I don't think I'd like being a professional mechanic with all the customers waiting for their vehicles. Plus when you break a rusty bolt that adds a bunch of time.

    I'm restoring an old Land Cruiser and I'm dawdling along. It will take 2 years...
    All I am saying is give pizza chants

  62. #62
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  63. #63
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    Quote Originally Posted by Skeans1 View Post
    Letís show off what everyone does to pay for these beautiful toys.
    The before the thinning


    The after of releasing the most dominant trees available in that area.


    Hereís a stand thatís in its 60ís
    And hereís one at final harvest




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    Iím amazed that in todayís technologically advanced world that clear cutting is still done this way. Youíd think there would be massive machines that would do the job. Pretty sure there is, what am I missing here?
    Quote Originally Posted by mileslong View Post
    I passionately remove rocks and corners and other stuff I find too hard to ride.

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    Quote Originally Posted by DIRTJUNKIE View Post
    Iím amazed that in todayís technologically advanced world that clear cutting is still done this way. Youíd think there would be massive machines that would do the job. Pretty sure there is, what am I missing here?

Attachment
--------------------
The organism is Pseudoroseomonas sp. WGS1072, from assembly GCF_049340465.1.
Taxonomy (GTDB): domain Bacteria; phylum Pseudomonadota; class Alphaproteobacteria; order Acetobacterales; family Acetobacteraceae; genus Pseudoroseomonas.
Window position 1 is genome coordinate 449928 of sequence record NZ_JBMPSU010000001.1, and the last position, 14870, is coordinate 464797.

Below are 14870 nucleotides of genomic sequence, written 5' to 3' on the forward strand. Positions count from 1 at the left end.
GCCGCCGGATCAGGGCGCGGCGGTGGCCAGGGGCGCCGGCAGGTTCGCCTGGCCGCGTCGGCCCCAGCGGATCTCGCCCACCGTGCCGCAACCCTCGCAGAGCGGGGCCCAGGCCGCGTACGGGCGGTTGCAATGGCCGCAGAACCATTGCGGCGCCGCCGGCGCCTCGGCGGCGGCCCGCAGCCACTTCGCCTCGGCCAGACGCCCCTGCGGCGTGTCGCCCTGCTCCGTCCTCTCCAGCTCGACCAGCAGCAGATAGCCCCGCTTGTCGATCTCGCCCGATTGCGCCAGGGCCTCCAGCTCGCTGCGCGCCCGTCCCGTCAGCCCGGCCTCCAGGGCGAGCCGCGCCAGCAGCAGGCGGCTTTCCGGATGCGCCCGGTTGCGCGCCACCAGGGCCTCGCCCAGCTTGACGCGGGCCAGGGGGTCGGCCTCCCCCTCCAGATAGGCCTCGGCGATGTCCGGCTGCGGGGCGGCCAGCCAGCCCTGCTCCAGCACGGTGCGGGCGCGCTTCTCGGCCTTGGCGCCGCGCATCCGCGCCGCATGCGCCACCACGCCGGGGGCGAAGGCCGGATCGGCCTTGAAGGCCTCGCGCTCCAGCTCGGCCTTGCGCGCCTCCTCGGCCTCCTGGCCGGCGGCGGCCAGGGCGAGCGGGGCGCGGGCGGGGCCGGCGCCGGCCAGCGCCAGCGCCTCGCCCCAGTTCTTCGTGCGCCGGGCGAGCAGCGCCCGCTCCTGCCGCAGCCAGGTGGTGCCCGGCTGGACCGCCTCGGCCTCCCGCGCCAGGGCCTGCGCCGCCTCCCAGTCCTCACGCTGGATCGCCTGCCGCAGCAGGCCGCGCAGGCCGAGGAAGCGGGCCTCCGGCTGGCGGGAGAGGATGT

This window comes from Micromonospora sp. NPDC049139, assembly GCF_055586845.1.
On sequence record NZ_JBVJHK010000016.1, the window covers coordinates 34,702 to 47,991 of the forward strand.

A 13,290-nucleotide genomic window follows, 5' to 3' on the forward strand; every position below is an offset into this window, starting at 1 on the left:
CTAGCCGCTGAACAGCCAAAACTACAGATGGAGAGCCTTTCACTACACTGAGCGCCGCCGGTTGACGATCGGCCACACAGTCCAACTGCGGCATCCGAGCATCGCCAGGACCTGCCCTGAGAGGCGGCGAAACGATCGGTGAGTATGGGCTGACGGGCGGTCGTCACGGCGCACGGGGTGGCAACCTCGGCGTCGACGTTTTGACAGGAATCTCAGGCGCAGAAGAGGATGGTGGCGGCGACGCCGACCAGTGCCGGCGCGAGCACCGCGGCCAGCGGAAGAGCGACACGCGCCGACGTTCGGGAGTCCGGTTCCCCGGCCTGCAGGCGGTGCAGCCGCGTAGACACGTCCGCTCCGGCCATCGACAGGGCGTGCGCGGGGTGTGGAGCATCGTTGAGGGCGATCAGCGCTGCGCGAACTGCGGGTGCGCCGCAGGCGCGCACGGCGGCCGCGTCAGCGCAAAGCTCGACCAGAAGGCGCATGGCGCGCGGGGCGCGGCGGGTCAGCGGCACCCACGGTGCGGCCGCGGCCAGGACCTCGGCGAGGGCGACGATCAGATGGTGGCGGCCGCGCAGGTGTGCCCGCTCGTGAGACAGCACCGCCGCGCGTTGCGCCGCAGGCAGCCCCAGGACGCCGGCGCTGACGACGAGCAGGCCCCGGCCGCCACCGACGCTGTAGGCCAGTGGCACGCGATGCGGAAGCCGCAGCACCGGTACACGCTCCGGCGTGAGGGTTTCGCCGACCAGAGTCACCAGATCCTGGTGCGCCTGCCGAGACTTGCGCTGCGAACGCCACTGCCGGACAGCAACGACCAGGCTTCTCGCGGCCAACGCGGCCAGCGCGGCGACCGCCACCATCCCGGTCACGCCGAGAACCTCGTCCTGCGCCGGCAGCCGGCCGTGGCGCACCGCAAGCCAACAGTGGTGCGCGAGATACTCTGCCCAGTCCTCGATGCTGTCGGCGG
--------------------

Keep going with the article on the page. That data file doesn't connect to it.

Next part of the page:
For little trees there is but for big ones I think it's still manual.
    All I am saying is give pizza chants

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    Quote Originally Posted by DIRTJUNKIE View Post
    Iím amazed that in todayís technologically advanced world that clear cutting is still done this way. Youíd think there would be massive machines that would do the job. Pretty sure there is, what am I missing here?
    Not so much hi tech, but not grampaís ax neither

    https://youtu.be/nuuPI2hyt6M
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    I'm a project manager for a property investment firm and work directly for the owner kinda outside of his business. I'm the proverbial jack of all trades master of none.
    Spend a lot of time trying to explain to people who are incentivized not to spend money that if they go over budget this quarter they literally save 20-40k 2,3,or 4 quarters out on their property. It's the same argument and posturing with the same people over and over and over again. Despite the fact that I'm always right and they're always wrong they'll still speak to me like I don't know what I'm talking about but they do on exactly the same issue they were wrong about last time. Lots of posturing, bullshit, and power play in a big company. It's a weird game I've about had enough of.